Pakistan is expected to release another batch of Afghan Taliban detainees after a trilateral summit meeting among leaders from Pakistan, Afghanistan and the United Kingdom next month in London, The Express Tribune has learnt.
A top foreign ministry official, however, told Reuters that Islamabad would free “all Afghan Taliban prisoners” still in its detention, including the militia’s former No 2 Mullah Abdul Ghani Baradar.
“The remaining detainees, we are coordinating, and they will be released subsequently,” Foreign Secretary Jalil Abbas Jilani told a news conference in Abu Dhabi. Asked if Mullah Baradar would be among those to be released, he said: “The aim is to release all,” without elaborating further.
Jilani was speaking after meeting the acting US special representative for Afghanistan and Pakistan, David Pearce, and Afghan Deputy Foreign Minister Jawed Luddin at the Afghan Embassy in Abu Dhabi.
Luddin told reporters the purpose of the meeting was to discuss “security and political dimensions of bilateral relationships” between the three countries. He said the peace process had gained momentum in recent weeks with the release of some Taliban detainees by Pakistan, preparations by the Afghan Taliban movement to open a political office in Doha, and Afghan President Hamid Karzai’s visit to Washington.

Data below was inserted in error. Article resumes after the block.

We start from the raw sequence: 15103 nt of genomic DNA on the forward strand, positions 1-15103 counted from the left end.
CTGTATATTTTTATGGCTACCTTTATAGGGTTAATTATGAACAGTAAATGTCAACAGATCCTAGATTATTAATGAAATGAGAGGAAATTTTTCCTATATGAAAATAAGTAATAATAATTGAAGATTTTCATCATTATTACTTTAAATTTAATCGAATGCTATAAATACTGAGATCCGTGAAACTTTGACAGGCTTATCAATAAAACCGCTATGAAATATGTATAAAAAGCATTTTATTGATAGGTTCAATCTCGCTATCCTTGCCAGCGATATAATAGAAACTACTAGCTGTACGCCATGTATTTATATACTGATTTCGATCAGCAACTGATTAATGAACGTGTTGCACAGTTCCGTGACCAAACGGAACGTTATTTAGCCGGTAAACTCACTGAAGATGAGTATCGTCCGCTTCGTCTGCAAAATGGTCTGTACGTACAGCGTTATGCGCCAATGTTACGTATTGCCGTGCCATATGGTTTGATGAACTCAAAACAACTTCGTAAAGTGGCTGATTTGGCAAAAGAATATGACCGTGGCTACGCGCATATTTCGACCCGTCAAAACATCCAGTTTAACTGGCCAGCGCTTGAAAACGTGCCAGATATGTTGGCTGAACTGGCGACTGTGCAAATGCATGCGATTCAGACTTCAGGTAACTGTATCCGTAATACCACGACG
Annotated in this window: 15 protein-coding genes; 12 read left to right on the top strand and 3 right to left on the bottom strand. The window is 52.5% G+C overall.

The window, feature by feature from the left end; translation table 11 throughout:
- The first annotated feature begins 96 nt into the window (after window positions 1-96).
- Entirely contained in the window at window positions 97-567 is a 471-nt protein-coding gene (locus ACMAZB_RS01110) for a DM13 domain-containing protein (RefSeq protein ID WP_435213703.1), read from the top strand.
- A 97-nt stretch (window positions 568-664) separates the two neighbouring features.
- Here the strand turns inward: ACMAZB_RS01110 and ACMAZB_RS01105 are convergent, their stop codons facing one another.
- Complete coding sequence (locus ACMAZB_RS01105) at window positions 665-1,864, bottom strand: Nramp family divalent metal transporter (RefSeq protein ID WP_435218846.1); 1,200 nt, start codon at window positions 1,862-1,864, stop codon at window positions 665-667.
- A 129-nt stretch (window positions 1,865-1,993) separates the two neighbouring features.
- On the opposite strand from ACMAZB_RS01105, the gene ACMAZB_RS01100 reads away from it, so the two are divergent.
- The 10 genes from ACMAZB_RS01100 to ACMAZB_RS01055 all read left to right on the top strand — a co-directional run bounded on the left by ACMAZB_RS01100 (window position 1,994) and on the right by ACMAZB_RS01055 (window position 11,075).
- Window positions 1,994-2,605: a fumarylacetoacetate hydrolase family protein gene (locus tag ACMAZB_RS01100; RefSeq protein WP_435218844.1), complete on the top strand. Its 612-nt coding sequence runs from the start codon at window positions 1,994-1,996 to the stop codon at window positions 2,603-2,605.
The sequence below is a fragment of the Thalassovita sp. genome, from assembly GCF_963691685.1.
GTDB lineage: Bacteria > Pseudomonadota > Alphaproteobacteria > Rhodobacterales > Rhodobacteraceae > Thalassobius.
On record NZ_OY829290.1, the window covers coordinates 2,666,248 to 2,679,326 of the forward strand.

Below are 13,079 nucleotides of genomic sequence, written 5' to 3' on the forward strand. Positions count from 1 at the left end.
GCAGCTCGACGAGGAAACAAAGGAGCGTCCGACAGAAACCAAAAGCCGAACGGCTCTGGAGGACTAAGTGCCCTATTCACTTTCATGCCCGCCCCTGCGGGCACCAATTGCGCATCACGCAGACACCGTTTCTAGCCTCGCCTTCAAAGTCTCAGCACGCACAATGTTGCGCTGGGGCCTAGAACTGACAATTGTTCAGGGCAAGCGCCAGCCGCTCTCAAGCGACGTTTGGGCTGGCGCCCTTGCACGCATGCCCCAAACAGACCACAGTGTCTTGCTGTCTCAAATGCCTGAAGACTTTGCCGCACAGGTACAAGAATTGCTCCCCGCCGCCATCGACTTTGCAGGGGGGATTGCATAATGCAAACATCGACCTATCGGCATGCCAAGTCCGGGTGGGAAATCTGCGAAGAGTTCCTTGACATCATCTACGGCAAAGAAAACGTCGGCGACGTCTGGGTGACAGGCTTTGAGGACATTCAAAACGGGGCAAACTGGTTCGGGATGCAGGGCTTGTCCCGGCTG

“Steps have been taken forward in an environment of cooperation and shared concerns … 2013 is a very crucial year and we agreed we need to maintain the momentum,” he said.
“2013 will see concrete outcomes in the peace process.”
Pakistan has already released some mid-ranking former Taliban cadres at the request of Afghan government. The release followed two high-profile visits by top Afghan peace interlocutor Salahuddin Rabbani and Foreign Minister Zalmai Rassoul in November last year.
A security official told The Express Tribune that the two-day London summit, scheduled to open on February 6, will discuss the fledgling Afghan peace process. “The London summit will be a follow-up of the New York summit of September 2012,” he added.
“President Asif Ali Zardari, British Prime Minister David Cameron and Afghan President Hamid Karzai will review the progress that has been made during the last three months through their joint efforts to achieve peace in Afghanistan and in the region,” the official said who did not wish to be named.
With British mediation, Pakistan and Afghanistan have already agreed to resolve their differences and to work for peace, stability and socio-economic development in the region.
“This summit will reaffirm the commitments made by President Zardari and his Afghan counterpart in New York. We are hoping for a positive outcome of the summit,” said the official, adding that international forces need to work together to “prepare a roadmap for peace in Afghanistan before the withdrawal of US-led troops in 2014.”
Pakistan’s role in facilitating an intra-Afghan dialogue will also figure prominently in the upcoming summit.
According to a handout from Pakistan’s Foreign Office, following the New York summit Premier Cameron had reiterated his government’s commitment “to support Afghanistan and Pakistan in working out solutions for peace and stability in the region and in their quest for socio-economic development of their people.”
(With additional input
Published in The Express Tribune, January 19th, 2013.